Editorial| “Guantanamo Must Be Closed”

posted on 12.18.2009 by

Editorial from the New York Times: The White House defied all the chest pounding and announced this week that the federal government would acquire a maximum-security prison in Illinois and use part of it to house inmates from the Guantánamo Bay detention camp. Moving the prisoners is an indispensable step toward closing an extra-legal offshore lockup that has stained this nation’s reputation and become a recruitment tool for terrorists.

There are about 210 inmates in Guantánamo. The administration has said it plans to prosecute 40 in civilian or military courts, including 5 who will be tried in federal court in New York. Some of the others should be tried. Some, perhaps, once posed a threat but no longer do so and should go to other countries under supervision. Some should go free.

Sorting them out is a difficult process, and we are not happy with the way the administration has been deciding which prisoners should be tried in federal criminal courts and which should be tried in military courts. President Obama has yet to forswear the idea of indefinite detention without charges, as he vowed to do while running for president. And there are signs that he, like George W. Bush, will decree that the entire planet is a battlefield and anyone arrested anywhere on terrorism charges may be tried in military tribunals. [...]

More here.

U.S.| Illinois prison likely choice to house Guantanamo Bay detainees

posted on 12.15.2009 by

The Obama administration is expected to announce today that it has selected a prison in northwestern Illinois to house terrorism suspects from Guantánamo Bay. This comprises a major step in closing that military detention facility. Read more

U.S.| In Peace Prize acceptance speech, Obama defends “just war”

posted on 12.10.2009 by

Delivering his acceptance speech for the 2009 Nobel Peace Prize in Oslo, U.S. President Barack Obama defended the doctrine of war for humanitarian ends, saying his recent decision to escalate the conflict in Afghanistan was justified to protect the world from terrorism and extremism. Read more

UK| A Moratorium on Secret Evidence?

posted on 12.03.2009 by

Editorial from the Guardian says the UK “government’s policy of imprisoning terror suspects without charge or trial on the basis of secret evidence may now be over.” Read more

U.S.| 9/11 and Legal Obstacles: How Do You Defend a Nortorious Terrorist Figure?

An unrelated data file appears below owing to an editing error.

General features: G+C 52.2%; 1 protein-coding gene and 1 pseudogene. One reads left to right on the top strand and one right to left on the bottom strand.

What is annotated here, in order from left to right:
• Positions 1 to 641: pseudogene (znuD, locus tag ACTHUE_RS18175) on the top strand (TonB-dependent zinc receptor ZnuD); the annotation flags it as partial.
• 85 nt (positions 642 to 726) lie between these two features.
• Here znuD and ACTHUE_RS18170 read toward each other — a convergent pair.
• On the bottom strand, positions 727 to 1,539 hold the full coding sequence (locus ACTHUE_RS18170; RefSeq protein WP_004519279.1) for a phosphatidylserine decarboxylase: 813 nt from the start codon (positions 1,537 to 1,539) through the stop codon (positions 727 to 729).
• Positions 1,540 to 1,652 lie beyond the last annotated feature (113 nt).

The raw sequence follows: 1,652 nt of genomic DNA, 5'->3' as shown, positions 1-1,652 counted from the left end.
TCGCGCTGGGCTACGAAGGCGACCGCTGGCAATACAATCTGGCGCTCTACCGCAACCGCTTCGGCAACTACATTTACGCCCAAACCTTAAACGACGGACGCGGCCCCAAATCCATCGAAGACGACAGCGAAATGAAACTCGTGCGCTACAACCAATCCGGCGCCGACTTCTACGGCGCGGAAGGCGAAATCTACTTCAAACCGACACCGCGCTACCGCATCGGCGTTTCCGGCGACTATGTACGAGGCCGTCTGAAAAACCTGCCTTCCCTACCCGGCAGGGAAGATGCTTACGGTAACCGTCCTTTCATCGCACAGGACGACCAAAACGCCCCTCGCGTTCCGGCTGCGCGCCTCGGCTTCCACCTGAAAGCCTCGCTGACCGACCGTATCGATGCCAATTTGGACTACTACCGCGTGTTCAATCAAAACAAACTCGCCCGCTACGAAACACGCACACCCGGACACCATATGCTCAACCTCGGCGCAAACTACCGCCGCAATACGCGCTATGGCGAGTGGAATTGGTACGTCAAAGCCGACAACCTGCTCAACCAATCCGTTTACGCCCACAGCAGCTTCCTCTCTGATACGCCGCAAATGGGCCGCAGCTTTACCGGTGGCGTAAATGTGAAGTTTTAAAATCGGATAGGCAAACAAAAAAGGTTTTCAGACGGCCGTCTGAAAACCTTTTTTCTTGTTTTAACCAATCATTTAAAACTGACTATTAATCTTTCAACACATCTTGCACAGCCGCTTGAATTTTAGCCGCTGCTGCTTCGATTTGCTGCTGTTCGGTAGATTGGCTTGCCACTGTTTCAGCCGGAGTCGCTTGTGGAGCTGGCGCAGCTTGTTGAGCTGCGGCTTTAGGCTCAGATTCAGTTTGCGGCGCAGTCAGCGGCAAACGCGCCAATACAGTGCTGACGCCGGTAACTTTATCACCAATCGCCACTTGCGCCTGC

posted on 11.14.2009 by

Following the recent announcement by U.S. Attorney General Eric H. Holder Jr. to try Khalid Shaikh Mohammed in a civilian Manhattan courthouse, Eric Lichtblau and Benjamin Weiser of the New York Times poses the question, “How do you defend one of the most notorious terrorist figures in history?” From the question of a fair trial to that of capital punishment, to challenges that will ineluctably be made to interrogation methods used on the suspect during his more than six years of detention, the 9/11 trial evinces a host of unparalleled legal obstacles. Read more

U.S.| Key 9/11 Suspects To Be Tried in NY Federal Court

posted on 11.13.2009 by

The Obama Administration has decided to move the trials of the five Guantánamo Bay detainees suspected of plotting the 9/11 attacks from the Guantánamo military commissions to federal courts to face justice. Read more

Two Months In, Legal Debate Instensifies Over Goldstone Report

posted on 11.06.2009 by Lisa

The BBC on the legal row over what has come to be known in its familiar form, the Goldstone report. Read more

ICJ: Human Rights Council urged to protect judges and lawyers in times of crises

posted on 09.15.2009 by Lisa

The International Commission of Jurists (ICJ) urged the UN Human Rights Council as it opened its 12th session in Geneva on 14 September 2009 to establish a new expert mandate to improve protection of human rights of individuals in armed conflicts and generally in any crisis situations. The ICJ requested the Council to harness protection of judges and lawyers from violence and intimidation inflicted on them for their professional functions. It also sought accountability for human rights violations and international crimes committed by the Israeli Army, Hamas and other Palestinian armed groups during the recent war in Gaza. Read more